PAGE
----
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This is a short post encouraging all people that are eligible to get the Covid-19 vaccine.


My Vaccination Experience

I got the Moderna vaccine, so I received the second shot one month apart from the first. I got the first in mid-April and the second in mid-May. I didn't even notice the first shot. The second shot made me ill for a few days as expected. The side effects were unpleasant and I did nothing but lie down until I got better and that was the end of it. I was happy to get it over with.


Covid Variants

But I get it. Nobody likes being ill. Nobody likes getting shots. But getting your vaccination is a matter of personal and public safety. You're not only putting your own life at risk by not getting the vaccine, you're also risking the community by being a potential host for a more dangerous variant of Covid. The super-contagious delta variant from India is now spreading throughout the world. It's only going to get worse the more people that put off getting vaccinated.


According to the CDC, only 66% of American adults are vaccinated[1]. Dr. Anthony Fauci's guess was that 70-85% of the entire US population needs to be vaccinated to achieve herd immunity, but that was before the delta variant. It's likely higher now making it even more important for you to get vaccinated. If you still think "waiting to see what happens" is the safer bet, consider that you might catch Covid and die while waiting. It's not clever or safer. You're just playing Russian roulette with a dangerous virus.


Safety Concerns

Many people have heard that the vaccine is experimental, risky, and that people have died from it. So let me address those concerns directly.


The Covid-19 vaccines are new mRNA vaccines. mRNA vaccines do not contain the virus as other vaccines do. mRNA vaccines instruct cells to make a protein. The immune system recognizes that protein as not belonging in the body and makes antibodies for it. Then you're protected against Covid-19 without ever catching it. As the CDC website explains[2], these vaccines are new, but they are not unknown. Researchers have been studying mRNA vaccines for decades.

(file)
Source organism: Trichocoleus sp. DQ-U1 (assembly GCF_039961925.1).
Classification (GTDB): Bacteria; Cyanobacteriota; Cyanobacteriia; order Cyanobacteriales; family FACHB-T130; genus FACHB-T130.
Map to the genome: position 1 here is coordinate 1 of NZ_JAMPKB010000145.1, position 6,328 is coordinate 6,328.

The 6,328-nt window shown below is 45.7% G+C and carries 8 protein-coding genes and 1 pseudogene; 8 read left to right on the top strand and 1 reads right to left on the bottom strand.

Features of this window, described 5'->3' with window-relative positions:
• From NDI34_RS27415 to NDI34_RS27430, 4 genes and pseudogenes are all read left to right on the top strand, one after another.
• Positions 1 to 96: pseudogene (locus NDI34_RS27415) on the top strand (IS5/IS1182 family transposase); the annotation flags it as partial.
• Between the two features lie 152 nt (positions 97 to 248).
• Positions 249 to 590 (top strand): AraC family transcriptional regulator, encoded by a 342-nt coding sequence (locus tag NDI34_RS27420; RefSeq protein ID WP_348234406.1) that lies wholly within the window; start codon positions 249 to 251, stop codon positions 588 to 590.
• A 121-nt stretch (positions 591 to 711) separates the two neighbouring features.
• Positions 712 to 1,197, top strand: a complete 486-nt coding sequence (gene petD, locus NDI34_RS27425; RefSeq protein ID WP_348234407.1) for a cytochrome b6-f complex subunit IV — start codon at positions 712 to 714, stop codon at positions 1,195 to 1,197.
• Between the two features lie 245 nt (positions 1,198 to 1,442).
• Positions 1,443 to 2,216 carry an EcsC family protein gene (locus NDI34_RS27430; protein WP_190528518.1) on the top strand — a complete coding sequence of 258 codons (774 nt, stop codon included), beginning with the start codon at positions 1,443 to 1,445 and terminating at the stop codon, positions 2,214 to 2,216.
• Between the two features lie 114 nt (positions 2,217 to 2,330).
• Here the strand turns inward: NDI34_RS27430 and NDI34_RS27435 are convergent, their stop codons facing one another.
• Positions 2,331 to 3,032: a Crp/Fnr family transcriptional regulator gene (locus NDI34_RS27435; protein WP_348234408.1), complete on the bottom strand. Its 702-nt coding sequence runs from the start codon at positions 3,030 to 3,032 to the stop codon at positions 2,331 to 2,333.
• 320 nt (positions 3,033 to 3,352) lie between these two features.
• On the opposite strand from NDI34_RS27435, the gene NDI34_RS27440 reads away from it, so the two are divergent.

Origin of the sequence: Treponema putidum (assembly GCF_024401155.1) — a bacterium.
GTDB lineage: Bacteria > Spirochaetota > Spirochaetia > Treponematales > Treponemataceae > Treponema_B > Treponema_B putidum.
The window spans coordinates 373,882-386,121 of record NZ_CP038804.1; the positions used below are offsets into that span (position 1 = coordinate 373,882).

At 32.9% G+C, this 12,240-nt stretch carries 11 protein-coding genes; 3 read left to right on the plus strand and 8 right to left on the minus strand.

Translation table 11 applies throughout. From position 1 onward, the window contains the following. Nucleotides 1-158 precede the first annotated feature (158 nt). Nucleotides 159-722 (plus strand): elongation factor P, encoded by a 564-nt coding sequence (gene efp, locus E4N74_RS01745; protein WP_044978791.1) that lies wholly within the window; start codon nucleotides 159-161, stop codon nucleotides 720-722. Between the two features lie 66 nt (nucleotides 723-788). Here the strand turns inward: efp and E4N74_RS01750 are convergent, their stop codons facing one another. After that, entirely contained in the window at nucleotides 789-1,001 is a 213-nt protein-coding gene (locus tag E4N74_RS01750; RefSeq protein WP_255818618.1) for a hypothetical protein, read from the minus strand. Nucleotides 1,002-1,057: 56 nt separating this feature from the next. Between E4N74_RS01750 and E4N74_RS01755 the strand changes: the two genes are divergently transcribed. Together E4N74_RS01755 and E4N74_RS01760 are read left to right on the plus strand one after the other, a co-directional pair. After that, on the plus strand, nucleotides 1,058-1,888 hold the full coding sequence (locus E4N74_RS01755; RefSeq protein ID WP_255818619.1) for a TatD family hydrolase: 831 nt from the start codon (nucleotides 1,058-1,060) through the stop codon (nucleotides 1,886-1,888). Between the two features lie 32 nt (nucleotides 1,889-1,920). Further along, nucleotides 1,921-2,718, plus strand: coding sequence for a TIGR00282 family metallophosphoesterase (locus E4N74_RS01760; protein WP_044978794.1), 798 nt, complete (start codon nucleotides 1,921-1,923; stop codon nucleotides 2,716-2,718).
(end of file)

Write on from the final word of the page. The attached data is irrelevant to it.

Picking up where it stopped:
The vaccines available to the public have gone through months of trials being tested on hundreds of thousands of people with no indication that they are unsafe. Hundreds of millions more have been fully vaccinated since, still with no indication that the vaccines are unsafe.


Even if you're still unsure, keep in mind that the vaccine doesn't need to be perfectly safe. It just needs to be safer than Covid. There's a reason the vaccines were granted emergency use authorization. With Covid spreading rapidly and making people dead and disabled, it was imperative to roll out vaccines as fast as humanly possible to prevent the loss of life and the loss of quality of life.


Imagine the researchers that put hard work into creating a safe vaccine for everybody knowing that a delay of even one day would mean thousands more dead. Imagine the months it took to get it emergency approved while people sacrificed their mental health not seeing friends or family while social distancing. Imagine the thousands of people that took the real risk in those very first trials. All of that sacrifice for a third of the general public to decide not to take it?


Summary

In summary, we have this amazing technology (mRNA vaccines) that can train the immune system against viruses. It has been studied for decades. There's no indication that it's unsafe even after hundreds of millions have been injected with it. There's every indication that whatever risk is associated with taking it is by far less than the risk of Covid. So unless you have a special medical condition, you have every reason to get the shot(s). If you haven't got it yet, what are you waiting on?



Link(s):

1: CDC Covid Data Tracker

2: mRNA Vaccines Explained



Unless otherwise noted, the writing in this journal is licensed under CC BY-SA 4.0.

Copyright 2019-2021 Nicholas Johnson